All complex civilisations in human history have eventually collapsed. As the complexity of the Babylonian, Roman and Maya empires increased, their administration eventually became to costly and inflexible, leaving the whole system vulnerable to any famine, war or social uprising that would tear it totally apart. The inevitable collapse were seldom instantaneous, it could take decades or even centuries. What it always produced however was decreased complexity with more decentralised governance, more poverty, rural living and a smaller population.
I am fully convinced that if Jesus doesn’t return to end history soon, we will see modern civilisation collapsing. With modern civilisation I refer to the political and economic structure that is based in the “Western”, white part of the world but that influences all nations of the earth and use their resources. It is totally impossible for its complexity to remain on this level or even higher; sooner or later most of our societies will be thrown back to pre-industrial times, and millions will die.
This gloomy prediction of course contradict the myth of eternal Progress that has been a dominant paradigm in the West. Just like in the early days of the Roman empire, increased wealth, health, education and technology made people believe that the future will be eternally bright, everything will get better and more efficient.
This is very different from a Biblical worldview which predicts that the sinfulness of man will constantly follow and eventually consume us. The book of Revelation talks about how the pseudo-glorious city of Babylon, representing power, wealth and civilisation, will collapse:
Then the kings of the earth who committed sexual immorality and lived in luxury with her will weep and wail at the sight of the smoke rising from the fire that consumes her. In fear of her torment, they will stand at a distance and cry out: “Woe, woe to the great city, the mighty city of Babylon! For in a single hour your judgment has come.” (Rev 18:9-10)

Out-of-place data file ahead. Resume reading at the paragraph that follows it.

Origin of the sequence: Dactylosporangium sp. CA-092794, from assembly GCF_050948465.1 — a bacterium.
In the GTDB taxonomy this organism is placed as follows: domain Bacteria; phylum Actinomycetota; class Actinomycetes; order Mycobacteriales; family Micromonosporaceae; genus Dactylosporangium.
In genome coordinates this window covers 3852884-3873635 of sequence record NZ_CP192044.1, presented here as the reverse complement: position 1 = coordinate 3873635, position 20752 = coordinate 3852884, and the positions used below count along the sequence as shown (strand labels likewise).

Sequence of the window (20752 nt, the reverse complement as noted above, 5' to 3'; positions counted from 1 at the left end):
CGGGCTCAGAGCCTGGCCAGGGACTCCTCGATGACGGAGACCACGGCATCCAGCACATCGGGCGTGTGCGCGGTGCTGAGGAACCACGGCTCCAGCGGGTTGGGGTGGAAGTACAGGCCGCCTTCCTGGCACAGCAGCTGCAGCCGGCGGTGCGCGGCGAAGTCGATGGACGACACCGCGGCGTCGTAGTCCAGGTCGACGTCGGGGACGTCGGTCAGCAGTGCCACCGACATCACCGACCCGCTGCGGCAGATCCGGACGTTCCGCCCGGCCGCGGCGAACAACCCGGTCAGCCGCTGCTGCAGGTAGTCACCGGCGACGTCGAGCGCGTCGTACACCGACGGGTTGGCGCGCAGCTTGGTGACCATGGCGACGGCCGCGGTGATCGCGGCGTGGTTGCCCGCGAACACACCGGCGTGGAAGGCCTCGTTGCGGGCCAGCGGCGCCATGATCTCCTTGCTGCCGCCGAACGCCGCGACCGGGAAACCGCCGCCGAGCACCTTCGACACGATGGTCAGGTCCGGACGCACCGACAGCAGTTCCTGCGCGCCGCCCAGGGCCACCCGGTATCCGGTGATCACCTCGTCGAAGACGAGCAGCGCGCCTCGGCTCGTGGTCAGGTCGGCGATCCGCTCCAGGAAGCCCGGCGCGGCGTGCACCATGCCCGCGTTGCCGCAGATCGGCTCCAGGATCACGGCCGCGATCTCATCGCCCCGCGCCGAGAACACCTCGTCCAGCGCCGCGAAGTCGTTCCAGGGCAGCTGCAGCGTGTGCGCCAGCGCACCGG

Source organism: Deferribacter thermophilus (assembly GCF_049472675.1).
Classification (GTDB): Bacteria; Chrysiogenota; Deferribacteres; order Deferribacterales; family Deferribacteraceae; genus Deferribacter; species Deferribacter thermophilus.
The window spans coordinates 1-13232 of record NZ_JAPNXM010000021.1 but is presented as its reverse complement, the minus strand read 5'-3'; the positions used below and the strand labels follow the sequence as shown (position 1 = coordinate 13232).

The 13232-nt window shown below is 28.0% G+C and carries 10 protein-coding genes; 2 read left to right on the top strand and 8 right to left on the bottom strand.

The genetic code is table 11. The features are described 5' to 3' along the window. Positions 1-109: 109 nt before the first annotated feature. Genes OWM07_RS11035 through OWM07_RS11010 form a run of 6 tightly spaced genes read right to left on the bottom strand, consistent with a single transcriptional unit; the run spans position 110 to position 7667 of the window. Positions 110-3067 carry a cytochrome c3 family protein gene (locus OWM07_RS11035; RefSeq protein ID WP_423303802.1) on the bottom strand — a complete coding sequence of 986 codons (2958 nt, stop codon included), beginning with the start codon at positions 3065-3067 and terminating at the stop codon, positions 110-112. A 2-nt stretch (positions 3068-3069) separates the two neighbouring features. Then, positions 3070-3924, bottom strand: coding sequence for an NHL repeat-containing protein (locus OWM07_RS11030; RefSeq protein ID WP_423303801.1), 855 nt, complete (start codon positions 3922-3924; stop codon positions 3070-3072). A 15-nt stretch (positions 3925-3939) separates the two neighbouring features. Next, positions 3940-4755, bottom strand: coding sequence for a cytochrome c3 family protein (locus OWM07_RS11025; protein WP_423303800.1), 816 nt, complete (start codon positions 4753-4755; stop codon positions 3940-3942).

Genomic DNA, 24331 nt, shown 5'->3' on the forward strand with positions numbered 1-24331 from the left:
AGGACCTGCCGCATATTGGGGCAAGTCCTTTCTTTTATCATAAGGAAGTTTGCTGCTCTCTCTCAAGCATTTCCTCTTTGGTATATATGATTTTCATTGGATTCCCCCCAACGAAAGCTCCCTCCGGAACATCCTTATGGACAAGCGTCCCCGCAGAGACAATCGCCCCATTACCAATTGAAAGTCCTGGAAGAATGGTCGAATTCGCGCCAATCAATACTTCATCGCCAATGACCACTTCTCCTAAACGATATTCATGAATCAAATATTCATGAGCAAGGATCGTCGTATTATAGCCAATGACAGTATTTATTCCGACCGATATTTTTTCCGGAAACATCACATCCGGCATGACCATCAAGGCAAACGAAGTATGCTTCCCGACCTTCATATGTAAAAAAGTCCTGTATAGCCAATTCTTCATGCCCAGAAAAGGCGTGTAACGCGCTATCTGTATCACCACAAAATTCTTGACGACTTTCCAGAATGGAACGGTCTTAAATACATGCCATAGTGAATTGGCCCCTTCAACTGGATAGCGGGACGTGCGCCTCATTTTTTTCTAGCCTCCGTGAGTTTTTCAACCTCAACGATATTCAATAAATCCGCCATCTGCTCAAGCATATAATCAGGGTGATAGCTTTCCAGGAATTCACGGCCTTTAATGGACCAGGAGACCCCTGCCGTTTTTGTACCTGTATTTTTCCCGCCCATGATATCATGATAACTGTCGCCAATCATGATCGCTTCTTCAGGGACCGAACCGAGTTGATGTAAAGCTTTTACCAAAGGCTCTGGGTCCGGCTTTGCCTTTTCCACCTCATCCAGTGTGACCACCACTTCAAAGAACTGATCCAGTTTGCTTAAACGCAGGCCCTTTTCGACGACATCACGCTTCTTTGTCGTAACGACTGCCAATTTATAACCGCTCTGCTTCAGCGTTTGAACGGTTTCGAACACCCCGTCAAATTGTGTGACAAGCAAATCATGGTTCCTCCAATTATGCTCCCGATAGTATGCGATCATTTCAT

Since the “enlightenment” such apocalyptic descriptions of the future have been mocked by non-Christians. But in recent times there has been much empirical support for the theory that we’re approaching an enormous collapse. Banks make money out of thin air when they give loans, and the only way they can back up the financial numbers they type into their computers is to hope that future growth will create that capital.
This is why economic growth is at the core of the modern economic system – if we don’t have growth, billions of people will lose money. This will throw the system into a vicious circle of unemployment, poverty and destabilisation that will make it vulnurable for the shocks that climate change, food insecurity and potential nuclear wars will bring.
What should we then do? Build bunkers and store tin cans? That would be a very egoistic approach. As Christians, we should always do good in the midst of wars and rumors of wars, not causing chaos but not ignoring it either. Rather than trying to save our own skin we should increase our efforts in helping the poor, saving the lost and building an alternative way of living with the apostolic church in Jerusalem as our role model (Acts 2). We should start more sustainable communities that can help and welcome the refugees of ex-civilisation.